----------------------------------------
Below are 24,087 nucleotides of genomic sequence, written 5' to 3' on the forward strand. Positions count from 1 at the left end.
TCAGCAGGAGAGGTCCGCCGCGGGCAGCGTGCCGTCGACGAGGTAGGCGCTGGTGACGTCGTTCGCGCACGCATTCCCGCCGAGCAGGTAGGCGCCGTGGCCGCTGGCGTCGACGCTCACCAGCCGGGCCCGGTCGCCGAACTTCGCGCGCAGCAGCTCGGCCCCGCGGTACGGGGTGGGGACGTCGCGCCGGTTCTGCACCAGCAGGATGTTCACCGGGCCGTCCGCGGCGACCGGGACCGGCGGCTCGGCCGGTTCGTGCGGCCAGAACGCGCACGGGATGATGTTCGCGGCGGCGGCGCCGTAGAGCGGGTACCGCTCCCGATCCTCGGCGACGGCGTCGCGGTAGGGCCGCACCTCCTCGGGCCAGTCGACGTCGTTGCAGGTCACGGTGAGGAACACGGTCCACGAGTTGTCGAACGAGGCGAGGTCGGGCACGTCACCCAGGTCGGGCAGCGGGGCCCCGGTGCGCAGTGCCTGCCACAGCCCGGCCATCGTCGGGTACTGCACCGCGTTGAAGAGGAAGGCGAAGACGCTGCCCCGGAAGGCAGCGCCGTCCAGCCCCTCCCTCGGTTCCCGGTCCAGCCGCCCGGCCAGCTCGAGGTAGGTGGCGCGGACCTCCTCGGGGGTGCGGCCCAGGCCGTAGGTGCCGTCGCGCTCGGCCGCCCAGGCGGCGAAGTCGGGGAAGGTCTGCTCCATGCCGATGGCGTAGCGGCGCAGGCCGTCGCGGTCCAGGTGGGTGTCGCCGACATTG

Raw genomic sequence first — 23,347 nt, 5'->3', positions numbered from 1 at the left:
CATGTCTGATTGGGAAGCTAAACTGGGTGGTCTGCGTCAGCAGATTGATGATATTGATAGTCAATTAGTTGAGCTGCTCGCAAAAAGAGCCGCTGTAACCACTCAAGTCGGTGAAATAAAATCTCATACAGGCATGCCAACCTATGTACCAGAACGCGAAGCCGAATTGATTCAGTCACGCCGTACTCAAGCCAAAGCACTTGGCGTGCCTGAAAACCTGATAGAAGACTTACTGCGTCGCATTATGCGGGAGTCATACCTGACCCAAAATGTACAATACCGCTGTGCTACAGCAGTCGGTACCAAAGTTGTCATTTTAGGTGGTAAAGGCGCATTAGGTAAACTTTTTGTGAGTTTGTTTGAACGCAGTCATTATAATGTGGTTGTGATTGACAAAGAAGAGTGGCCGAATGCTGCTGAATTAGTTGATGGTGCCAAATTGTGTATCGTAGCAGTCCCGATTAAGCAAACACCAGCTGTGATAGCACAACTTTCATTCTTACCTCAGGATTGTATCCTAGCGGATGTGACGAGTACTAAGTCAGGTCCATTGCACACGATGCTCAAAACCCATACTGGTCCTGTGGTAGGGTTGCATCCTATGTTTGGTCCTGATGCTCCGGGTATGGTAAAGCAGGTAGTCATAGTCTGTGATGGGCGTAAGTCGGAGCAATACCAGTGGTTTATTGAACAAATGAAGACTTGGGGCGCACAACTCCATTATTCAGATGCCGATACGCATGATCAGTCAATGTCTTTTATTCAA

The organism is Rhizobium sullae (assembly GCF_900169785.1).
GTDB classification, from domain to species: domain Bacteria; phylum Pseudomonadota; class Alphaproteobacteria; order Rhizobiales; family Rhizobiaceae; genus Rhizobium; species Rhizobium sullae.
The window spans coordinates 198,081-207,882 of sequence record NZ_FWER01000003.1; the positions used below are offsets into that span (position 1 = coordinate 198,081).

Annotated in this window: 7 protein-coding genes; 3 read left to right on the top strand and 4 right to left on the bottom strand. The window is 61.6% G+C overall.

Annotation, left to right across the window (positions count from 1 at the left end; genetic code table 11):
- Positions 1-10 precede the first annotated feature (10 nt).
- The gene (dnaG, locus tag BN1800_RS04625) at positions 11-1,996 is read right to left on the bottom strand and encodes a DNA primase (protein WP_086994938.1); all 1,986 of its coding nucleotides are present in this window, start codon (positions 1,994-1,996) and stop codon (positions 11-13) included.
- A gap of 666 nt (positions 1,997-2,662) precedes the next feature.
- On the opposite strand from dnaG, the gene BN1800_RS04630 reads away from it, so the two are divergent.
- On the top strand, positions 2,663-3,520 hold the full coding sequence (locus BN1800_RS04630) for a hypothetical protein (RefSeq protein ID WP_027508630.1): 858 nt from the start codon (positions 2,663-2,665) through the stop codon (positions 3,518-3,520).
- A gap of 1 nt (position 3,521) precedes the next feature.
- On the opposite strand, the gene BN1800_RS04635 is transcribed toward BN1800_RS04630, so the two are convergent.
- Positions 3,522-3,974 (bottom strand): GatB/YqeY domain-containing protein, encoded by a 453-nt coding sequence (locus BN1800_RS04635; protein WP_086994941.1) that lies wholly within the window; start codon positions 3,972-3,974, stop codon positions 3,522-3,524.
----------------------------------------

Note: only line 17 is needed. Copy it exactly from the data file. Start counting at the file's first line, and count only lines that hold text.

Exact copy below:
- Positions 3,522-3,974 (bottom strand): GatB/YqeY domain-containing protein, encoded by a 453-nt coding sequence (locus BN1800_RS04635; protein WP_086994941.1) that lies wholly within the window; start codon positions 3,972-3,974, stop codon positions 3,522-3,524.